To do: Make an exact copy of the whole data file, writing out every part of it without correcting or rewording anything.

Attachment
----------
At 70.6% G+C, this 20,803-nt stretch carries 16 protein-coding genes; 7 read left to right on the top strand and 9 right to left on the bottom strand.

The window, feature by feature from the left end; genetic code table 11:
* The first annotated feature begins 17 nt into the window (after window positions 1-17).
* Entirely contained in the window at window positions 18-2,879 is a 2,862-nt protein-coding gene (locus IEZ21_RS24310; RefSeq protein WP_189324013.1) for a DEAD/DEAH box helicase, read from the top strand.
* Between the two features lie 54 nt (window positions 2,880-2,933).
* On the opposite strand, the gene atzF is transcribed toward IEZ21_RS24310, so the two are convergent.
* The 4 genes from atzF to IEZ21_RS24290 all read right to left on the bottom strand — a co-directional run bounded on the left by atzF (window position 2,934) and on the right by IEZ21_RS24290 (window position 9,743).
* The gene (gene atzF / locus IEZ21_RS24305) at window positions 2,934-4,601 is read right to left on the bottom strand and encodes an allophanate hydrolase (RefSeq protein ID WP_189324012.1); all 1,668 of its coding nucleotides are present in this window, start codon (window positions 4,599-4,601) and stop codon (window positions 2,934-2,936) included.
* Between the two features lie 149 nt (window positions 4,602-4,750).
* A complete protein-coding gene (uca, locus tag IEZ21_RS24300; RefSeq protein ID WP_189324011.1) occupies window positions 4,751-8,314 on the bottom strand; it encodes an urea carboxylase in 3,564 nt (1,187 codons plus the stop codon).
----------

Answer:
At 70.6% G+C, this 20,803-nt stretch carries 16 protein-coding genes; 7 read left to right on the top strand and 9 right to left on the bottom strand.

The window, feature by feature from the left end; genetic code table 11:
* The first annotated feature begins 17 nt into the window (after window positions 1-17).
* Entirely contained in the window at window positions 18-2,879 is a 2,862-nt protein-coding gene (locus IEZ21_RS24310; RefSeq protein WP_189324013.1) for a DEAD/DEAH box helicase, read from the top strand.
* Between the two features lie 54 nt (window positions 2,880-2,933).
* On the opposite strand, the gene atzF is transcribed toward IEZ21_RS24310, so the two are convergent.
* The 4 genes from atzF to IEZ21_RS24290 all read right to left on the bottom strand — a co-directional run bounded on the left by atzF (window position 2,934) and on the right by IEZ21_RS24290 (window position 9,743).
* The gene (gene atzF / locus IEZ21_RS24305) at window positions 2,934-4,601 is read right to left on the bottom strand and encodes an allophanate hydrolase (RefSeq protein ID WP_189324012.1); all 1,668 of its coding nucleotides are present in this window, start codon (window positions 4,599-4,601) and stop codon (window positions 2,934-2,936) included.
* Between the two features lie 149 nt (window positions 4,602-4,750).
* A complete protein-coding gene (uca, locus tag IEZ21_RS24300; RefSeq protein ID WP_189324011.1) occupies window positions 4,751-8,314 on the bottom strand; it encodes an urea carboxylase in 3,564 nt (1,187 codons plus the stop codon).